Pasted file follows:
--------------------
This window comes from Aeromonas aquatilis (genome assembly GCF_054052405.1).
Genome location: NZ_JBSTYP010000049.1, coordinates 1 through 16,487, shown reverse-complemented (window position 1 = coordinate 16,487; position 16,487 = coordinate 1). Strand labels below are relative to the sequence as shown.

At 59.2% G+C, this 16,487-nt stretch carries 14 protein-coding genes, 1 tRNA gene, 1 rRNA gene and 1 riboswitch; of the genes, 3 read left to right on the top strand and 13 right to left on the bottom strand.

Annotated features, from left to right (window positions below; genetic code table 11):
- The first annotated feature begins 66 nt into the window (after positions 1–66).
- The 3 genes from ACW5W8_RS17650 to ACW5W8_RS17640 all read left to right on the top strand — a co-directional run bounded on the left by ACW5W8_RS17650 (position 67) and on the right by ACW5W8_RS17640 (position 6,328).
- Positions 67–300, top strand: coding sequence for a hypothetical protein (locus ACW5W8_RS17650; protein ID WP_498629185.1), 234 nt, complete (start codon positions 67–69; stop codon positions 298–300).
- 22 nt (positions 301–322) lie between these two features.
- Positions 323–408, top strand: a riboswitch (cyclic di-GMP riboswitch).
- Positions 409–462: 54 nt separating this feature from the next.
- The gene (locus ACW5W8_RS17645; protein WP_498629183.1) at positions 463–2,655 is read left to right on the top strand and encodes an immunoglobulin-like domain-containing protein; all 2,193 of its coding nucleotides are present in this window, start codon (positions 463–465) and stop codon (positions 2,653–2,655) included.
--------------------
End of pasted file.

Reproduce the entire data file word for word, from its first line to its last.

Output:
This window comes from Aeromonas aquatilis (genome assembly GCF_054052405.1).
Genome location: NZ_JBSTYP010000049.1, coordinates 1 through 16,487, shown reverse-complemented (window position 1 = coordinate 16,487; position 16,487 = coordinate 1). Strand labels below are relative to the sequence as shown.

At 59.2% G+C, this 16,487-nt stretch carries 14 protein-coding genes, 1 tRNA gene, 1 rRNA gene and 1 riboswitch; of the genes, 3 read left to right on the top strand and 13 right to left on the bottom strand.

Annotated features, from left to right (window positions below; genetic code table 11):
- The first annotated feature begins 66 nt into the window (after positions 1–66).
- The 3 genes from ACW5W8_RS17650 to ACW5W8_RS17640 all read left to right on the top strand — a co-directional run bounded on the left by ACW5W8_RS17650 (position 67) and on the right by ACW5W8_RS17640 (position 6,328).
- Positions 67–300, top strand: coding sequence for a hypothetical protein (locus ACW5W8_RS17650; protein ID WP_498629185.1), 234 nt, complete (start codon positions 67–69; stop codon positions 298–300).
- 22 nt (positions 301–322) lie between these two features.
- Positions 323–408, top strand: a riboswitch (cyclic di-GMP riboswitch).
- Positions 409–462: 54 nt separating this feature from the next.
- The gene (locus ACW5W8_RS17645; protein WP_498629183.1) at positions 463–2,655 is read left to right on the top strand and encodes an immunoglobulin-like domain-containing protein; all 2,193 of its coding nucleotides are present in this window, start codon (positions 463–465) and stop codon (positions 2,653–2,655) included.